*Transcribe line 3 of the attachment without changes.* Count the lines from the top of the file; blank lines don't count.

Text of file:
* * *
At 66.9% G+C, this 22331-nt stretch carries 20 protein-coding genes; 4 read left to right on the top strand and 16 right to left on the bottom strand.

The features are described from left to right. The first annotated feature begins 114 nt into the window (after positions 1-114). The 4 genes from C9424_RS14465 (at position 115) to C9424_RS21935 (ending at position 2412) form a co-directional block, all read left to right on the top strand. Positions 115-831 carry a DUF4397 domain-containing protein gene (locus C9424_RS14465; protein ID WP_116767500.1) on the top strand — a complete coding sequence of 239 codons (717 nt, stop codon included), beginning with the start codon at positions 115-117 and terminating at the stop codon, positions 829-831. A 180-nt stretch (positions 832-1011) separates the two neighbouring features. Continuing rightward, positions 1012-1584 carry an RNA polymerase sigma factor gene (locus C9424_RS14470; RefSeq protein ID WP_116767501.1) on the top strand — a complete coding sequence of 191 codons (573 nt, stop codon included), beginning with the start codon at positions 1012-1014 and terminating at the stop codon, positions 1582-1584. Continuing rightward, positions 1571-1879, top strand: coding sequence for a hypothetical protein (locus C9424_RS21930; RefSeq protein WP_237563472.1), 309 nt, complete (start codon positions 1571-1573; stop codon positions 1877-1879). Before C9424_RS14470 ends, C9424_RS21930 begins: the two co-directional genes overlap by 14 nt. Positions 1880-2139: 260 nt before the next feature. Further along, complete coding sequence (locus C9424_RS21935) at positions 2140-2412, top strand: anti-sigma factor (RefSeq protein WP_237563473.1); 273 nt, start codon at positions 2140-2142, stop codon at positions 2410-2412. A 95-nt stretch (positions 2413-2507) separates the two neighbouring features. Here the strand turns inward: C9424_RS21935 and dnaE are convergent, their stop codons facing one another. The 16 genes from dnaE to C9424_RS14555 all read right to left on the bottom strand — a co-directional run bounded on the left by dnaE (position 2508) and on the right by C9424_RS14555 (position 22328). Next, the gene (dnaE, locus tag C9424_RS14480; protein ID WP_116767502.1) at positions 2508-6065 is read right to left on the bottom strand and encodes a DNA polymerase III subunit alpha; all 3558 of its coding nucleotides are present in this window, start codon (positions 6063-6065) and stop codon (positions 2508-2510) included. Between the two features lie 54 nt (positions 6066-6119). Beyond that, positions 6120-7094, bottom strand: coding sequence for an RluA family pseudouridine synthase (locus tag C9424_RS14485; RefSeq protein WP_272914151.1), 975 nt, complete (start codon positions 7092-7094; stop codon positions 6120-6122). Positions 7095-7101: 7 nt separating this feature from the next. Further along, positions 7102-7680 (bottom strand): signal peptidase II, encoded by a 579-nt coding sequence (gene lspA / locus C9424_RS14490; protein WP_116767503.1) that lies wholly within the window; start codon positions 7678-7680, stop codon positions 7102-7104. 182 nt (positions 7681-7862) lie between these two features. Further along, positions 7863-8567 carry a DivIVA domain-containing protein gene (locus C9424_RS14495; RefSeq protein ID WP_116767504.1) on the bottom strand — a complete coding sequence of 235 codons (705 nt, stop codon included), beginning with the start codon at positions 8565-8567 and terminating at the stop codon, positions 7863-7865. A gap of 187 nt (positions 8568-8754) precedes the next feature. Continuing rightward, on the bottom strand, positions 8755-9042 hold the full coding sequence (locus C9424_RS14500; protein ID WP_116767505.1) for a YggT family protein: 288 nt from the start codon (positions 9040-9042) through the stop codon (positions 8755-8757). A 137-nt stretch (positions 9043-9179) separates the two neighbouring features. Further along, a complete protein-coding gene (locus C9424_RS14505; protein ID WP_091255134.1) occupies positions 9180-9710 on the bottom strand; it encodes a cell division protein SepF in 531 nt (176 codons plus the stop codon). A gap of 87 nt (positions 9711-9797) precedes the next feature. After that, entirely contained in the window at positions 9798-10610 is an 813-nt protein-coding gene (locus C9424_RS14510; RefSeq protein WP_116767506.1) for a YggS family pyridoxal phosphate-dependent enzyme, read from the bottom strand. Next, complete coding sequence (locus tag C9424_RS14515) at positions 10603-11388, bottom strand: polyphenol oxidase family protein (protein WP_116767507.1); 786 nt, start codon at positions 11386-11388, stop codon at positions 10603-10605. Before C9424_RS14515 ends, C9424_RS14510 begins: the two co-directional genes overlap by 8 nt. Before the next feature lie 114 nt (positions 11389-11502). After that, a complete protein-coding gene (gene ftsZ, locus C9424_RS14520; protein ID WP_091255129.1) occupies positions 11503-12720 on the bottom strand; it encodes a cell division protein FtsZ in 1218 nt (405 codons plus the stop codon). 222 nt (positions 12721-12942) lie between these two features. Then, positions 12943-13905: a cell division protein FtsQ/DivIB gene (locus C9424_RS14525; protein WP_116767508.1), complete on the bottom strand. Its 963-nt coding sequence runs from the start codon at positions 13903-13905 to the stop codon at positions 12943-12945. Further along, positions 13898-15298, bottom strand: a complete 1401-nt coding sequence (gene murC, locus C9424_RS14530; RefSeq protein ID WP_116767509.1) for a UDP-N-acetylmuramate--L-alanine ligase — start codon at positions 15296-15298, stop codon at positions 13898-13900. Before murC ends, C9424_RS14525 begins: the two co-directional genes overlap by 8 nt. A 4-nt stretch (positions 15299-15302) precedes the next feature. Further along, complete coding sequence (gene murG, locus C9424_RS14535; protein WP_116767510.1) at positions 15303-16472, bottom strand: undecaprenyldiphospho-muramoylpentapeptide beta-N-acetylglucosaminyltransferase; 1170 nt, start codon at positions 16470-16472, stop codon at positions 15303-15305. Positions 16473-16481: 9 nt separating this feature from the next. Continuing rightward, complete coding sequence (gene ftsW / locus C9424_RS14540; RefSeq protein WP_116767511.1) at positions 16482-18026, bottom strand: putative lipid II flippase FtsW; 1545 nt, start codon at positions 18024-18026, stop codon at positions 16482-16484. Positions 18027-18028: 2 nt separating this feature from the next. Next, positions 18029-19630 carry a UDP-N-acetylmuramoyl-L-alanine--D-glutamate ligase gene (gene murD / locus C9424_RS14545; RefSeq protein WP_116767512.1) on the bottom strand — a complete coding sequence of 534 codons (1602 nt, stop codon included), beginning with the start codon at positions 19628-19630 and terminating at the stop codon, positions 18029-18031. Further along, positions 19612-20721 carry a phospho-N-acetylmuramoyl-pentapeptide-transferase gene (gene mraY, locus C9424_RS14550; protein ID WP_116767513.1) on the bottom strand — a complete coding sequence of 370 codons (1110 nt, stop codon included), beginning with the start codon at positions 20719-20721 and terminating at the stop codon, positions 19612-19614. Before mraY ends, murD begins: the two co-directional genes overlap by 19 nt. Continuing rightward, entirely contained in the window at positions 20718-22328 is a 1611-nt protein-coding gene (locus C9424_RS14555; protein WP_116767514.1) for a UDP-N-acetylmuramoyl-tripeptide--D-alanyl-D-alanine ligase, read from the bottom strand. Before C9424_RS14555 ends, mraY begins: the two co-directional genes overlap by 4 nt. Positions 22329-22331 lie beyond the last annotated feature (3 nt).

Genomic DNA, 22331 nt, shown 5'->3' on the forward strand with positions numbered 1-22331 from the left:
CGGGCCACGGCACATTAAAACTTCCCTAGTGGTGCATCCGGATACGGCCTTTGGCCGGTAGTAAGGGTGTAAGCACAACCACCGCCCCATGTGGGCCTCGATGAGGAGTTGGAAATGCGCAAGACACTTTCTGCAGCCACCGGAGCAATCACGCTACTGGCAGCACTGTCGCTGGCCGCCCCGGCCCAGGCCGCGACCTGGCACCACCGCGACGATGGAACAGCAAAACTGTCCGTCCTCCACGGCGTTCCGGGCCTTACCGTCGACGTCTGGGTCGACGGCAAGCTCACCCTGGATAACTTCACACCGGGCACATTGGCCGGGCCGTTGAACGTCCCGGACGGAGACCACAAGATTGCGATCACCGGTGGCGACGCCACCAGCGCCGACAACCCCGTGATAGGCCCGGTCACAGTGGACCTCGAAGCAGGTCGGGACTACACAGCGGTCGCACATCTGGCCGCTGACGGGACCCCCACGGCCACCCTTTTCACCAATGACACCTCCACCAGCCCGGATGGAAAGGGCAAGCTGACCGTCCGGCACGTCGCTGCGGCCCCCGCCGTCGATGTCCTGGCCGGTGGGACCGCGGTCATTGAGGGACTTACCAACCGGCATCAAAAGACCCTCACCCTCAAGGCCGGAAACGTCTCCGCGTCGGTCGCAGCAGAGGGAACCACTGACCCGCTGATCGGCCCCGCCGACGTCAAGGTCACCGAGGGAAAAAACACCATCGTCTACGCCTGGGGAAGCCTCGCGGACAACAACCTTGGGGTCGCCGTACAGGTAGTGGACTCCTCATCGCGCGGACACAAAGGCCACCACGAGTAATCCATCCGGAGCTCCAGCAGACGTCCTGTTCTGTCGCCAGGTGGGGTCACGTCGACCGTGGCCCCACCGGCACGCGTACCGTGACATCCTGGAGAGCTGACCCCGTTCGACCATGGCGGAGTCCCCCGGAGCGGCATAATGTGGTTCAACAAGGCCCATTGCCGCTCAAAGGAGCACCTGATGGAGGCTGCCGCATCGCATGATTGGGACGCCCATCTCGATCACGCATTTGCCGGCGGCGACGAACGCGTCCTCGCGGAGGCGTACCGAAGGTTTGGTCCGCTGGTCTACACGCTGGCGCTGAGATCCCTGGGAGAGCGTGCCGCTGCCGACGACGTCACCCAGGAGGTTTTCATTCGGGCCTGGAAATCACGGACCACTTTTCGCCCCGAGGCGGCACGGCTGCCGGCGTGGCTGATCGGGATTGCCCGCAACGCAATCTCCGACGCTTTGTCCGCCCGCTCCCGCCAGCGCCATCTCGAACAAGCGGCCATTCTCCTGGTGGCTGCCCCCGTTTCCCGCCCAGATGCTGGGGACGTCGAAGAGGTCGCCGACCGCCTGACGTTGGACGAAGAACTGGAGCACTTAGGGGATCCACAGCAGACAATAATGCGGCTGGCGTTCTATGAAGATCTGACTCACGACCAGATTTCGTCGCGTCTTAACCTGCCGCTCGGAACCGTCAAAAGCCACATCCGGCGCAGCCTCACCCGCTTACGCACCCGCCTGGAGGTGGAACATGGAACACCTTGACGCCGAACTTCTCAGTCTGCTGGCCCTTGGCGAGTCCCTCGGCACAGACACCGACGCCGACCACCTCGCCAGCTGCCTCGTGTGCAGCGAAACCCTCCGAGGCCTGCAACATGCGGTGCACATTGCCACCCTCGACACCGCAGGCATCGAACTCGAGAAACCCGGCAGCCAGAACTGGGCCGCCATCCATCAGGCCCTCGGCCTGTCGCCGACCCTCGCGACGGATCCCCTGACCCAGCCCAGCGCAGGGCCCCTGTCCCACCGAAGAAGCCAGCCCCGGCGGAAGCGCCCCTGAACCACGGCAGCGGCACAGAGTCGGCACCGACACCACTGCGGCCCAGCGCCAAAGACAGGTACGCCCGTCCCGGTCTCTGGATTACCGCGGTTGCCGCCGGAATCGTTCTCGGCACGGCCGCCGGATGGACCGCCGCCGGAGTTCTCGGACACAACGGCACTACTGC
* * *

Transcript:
Genomic DNA, 22331 nt, shown 5'->3' on the forward strand with positions numbered 1-22331 from the left: